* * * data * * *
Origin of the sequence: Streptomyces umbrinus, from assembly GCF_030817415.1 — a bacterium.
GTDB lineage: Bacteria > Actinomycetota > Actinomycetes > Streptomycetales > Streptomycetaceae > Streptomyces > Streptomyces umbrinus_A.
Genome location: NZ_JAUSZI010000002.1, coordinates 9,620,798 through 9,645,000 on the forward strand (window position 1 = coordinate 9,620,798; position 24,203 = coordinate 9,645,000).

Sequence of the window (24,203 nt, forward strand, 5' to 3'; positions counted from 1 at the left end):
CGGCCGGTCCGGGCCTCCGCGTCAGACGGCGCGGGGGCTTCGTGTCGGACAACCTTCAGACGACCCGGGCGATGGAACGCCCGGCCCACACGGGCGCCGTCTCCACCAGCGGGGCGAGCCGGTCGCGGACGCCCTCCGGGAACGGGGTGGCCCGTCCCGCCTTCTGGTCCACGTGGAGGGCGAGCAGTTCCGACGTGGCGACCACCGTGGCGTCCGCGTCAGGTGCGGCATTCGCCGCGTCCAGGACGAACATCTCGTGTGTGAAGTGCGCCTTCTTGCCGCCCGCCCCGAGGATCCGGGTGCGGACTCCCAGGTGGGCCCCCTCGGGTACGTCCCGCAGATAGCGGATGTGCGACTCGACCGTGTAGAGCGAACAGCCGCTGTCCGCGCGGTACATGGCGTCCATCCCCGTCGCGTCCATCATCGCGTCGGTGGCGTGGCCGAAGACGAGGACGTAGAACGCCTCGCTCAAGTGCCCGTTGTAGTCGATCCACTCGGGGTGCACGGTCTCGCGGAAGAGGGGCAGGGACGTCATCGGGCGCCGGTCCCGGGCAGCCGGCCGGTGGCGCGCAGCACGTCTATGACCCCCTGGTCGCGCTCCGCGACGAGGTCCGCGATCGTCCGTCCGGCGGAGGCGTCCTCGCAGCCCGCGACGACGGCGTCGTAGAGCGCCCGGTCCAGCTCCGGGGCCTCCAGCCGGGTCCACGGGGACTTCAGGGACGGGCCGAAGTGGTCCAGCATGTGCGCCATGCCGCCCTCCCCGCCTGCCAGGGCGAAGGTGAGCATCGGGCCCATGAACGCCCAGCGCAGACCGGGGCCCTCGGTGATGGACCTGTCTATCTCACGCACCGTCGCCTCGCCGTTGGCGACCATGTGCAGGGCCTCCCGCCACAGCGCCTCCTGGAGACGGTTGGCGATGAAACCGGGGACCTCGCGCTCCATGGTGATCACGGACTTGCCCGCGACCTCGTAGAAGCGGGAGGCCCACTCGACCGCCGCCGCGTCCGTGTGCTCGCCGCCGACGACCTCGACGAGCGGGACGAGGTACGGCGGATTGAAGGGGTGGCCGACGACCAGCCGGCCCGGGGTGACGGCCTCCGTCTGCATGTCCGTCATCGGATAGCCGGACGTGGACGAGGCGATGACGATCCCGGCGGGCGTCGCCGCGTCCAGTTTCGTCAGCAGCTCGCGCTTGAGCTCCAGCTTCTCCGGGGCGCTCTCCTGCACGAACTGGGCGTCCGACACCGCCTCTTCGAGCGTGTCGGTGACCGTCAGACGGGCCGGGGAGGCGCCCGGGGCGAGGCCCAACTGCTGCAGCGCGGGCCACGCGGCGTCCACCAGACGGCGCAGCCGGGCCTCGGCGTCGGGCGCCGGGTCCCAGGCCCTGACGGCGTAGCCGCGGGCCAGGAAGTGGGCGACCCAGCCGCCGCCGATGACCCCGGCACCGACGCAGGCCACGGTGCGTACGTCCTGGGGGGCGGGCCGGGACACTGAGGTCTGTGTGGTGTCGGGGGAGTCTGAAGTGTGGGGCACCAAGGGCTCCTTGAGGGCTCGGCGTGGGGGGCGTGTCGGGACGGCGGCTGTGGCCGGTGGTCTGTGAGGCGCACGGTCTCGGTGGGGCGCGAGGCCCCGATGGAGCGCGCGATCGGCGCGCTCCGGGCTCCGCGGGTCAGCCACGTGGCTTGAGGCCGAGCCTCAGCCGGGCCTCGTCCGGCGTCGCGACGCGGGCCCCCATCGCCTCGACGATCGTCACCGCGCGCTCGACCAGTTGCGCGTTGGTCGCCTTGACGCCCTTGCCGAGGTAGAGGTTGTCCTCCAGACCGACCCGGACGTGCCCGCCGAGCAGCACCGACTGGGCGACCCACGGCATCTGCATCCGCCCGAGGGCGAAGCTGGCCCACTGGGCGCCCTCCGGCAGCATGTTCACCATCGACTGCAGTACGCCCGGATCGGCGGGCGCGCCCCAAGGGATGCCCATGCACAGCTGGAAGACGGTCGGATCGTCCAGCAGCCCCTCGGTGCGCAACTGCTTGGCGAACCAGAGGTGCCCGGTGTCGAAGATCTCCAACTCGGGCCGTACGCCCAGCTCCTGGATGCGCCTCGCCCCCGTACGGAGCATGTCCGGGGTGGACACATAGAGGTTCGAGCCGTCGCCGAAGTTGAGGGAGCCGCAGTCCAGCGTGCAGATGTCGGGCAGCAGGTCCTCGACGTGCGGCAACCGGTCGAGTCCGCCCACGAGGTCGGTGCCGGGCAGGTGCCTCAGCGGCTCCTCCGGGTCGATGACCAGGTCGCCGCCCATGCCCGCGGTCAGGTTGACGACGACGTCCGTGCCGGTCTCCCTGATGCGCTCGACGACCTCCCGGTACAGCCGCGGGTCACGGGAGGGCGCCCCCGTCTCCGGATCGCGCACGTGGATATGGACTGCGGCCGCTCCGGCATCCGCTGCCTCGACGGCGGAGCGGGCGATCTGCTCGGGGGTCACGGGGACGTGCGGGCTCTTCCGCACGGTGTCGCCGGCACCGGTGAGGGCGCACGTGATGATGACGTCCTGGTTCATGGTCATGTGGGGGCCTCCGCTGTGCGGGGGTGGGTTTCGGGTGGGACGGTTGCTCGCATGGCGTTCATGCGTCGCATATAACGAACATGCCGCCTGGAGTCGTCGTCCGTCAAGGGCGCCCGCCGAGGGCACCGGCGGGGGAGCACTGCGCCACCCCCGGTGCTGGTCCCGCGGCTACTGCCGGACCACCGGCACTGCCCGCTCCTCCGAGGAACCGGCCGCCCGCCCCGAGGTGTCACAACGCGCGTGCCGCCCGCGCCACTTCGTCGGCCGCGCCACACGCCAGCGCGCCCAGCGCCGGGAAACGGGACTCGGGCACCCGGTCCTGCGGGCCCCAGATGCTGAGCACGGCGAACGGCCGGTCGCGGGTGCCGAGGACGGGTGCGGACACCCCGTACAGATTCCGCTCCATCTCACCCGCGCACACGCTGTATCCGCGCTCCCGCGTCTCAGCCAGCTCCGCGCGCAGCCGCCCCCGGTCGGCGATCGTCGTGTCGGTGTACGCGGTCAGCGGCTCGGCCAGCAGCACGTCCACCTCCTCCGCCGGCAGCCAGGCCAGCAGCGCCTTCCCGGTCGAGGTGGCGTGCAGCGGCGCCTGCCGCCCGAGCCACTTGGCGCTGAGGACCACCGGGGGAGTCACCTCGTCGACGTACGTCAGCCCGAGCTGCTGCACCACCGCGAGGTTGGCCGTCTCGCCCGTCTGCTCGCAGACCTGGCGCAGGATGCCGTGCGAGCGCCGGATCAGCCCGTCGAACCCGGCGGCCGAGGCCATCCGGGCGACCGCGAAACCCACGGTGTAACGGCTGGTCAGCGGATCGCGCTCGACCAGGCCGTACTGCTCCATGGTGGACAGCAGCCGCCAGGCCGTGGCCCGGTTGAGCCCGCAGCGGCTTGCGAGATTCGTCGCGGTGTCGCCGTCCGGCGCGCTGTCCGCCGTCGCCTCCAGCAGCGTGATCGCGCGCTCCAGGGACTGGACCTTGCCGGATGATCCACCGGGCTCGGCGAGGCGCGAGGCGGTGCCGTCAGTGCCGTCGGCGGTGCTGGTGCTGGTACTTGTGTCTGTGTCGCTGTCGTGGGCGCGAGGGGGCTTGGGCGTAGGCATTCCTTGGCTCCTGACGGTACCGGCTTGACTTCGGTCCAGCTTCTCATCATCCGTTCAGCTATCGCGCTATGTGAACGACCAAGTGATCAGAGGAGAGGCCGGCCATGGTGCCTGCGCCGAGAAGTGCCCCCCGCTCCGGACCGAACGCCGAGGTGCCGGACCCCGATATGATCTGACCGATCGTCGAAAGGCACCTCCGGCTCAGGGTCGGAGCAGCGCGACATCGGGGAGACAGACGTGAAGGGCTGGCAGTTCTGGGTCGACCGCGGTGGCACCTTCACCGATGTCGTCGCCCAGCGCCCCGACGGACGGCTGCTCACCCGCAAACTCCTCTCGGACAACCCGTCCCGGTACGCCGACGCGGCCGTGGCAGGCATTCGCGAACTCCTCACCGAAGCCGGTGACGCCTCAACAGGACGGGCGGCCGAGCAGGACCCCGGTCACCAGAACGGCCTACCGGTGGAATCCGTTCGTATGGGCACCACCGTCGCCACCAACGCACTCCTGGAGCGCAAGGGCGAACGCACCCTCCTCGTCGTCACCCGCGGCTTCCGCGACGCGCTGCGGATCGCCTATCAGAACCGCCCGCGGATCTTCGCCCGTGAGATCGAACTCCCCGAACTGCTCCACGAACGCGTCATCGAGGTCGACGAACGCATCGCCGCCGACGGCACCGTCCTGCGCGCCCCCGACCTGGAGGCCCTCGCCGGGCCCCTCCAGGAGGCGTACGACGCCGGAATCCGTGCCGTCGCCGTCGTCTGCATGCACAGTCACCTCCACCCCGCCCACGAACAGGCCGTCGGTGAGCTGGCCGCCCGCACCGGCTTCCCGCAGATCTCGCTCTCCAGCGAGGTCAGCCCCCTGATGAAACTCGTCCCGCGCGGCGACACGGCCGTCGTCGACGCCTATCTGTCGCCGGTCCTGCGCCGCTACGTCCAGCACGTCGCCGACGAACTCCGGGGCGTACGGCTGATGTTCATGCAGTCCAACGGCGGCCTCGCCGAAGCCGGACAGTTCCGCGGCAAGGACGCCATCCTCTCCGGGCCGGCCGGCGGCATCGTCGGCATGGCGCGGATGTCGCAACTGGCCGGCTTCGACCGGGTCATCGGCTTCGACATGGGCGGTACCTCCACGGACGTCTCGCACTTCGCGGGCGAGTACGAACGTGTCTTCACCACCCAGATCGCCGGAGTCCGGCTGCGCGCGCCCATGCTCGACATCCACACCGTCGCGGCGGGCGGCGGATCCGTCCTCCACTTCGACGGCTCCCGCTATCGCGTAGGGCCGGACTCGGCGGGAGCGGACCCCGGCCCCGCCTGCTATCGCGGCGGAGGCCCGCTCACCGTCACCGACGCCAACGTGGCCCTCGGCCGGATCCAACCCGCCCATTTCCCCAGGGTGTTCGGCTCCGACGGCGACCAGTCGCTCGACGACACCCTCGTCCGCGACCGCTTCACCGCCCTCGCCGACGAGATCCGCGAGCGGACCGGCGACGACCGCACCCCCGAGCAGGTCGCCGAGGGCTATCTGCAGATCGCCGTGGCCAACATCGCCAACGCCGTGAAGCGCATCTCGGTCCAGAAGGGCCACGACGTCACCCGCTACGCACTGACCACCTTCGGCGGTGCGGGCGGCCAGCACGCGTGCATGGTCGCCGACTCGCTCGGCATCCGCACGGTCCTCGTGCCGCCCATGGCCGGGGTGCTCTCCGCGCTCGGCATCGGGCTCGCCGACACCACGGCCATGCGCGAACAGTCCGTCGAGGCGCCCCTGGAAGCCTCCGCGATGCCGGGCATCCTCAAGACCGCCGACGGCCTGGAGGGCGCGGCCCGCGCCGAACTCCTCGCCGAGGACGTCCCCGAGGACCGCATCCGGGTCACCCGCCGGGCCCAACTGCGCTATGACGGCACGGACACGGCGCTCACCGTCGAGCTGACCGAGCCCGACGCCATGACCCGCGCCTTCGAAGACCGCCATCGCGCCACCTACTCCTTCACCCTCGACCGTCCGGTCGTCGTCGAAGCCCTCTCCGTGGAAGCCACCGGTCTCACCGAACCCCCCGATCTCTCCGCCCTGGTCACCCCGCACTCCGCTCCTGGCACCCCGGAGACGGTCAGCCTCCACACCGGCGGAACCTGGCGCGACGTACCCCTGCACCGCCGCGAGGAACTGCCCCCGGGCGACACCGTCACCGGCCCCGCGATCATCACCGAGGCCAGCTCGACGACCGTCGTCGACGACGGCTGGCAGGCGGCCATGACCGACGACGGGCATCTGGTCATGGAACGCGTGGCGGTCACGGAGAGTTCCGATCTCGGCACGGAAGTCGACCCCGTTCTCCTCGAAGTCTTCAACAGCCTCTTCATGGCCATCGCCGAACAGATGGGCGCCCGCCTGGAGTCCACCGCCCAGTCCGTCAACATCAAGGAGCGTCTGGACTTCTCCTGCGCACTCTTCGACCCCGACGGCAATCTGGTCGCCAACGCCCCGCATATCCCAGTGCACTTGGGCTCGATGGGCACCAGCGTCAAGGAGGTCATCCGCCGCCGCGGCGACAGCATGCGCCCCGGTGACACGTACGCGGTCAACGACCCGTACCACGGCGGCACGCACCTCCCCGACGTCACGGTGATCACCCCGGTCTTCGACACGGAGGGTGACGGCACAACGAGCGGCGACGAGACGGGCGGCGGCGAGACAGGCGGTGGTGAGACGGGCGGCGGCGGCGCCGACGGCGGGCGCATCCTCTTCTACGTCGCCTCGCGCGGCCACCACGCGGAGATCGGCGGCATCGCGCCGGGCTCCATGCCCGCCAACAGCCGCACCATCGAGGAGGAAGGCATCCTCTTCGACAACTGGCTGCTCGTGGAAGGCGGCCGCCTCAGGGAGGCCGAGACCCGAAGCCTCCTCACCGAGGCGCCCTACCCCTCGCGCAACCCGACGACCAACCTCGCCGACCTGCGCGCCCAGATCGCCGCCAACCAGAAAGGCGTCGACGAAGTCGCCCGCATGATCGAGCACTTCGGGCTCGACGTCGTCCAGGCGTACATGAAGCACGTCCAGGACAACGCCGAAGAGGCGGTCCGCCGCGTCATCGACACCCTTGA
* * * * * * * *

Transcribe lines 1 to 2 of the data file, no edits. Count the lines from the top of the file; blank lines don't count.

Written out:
Origin of the sequence: Streptomyces umbrinus, from assembly GCF_030817415.1 — a bacterium.
GTDB lineage: Bacteria > Actinomycetota > Actinomycetes > Streptomycetales > Streptomycetaceae > Streptomyces > Streptomyces umbrinus_A.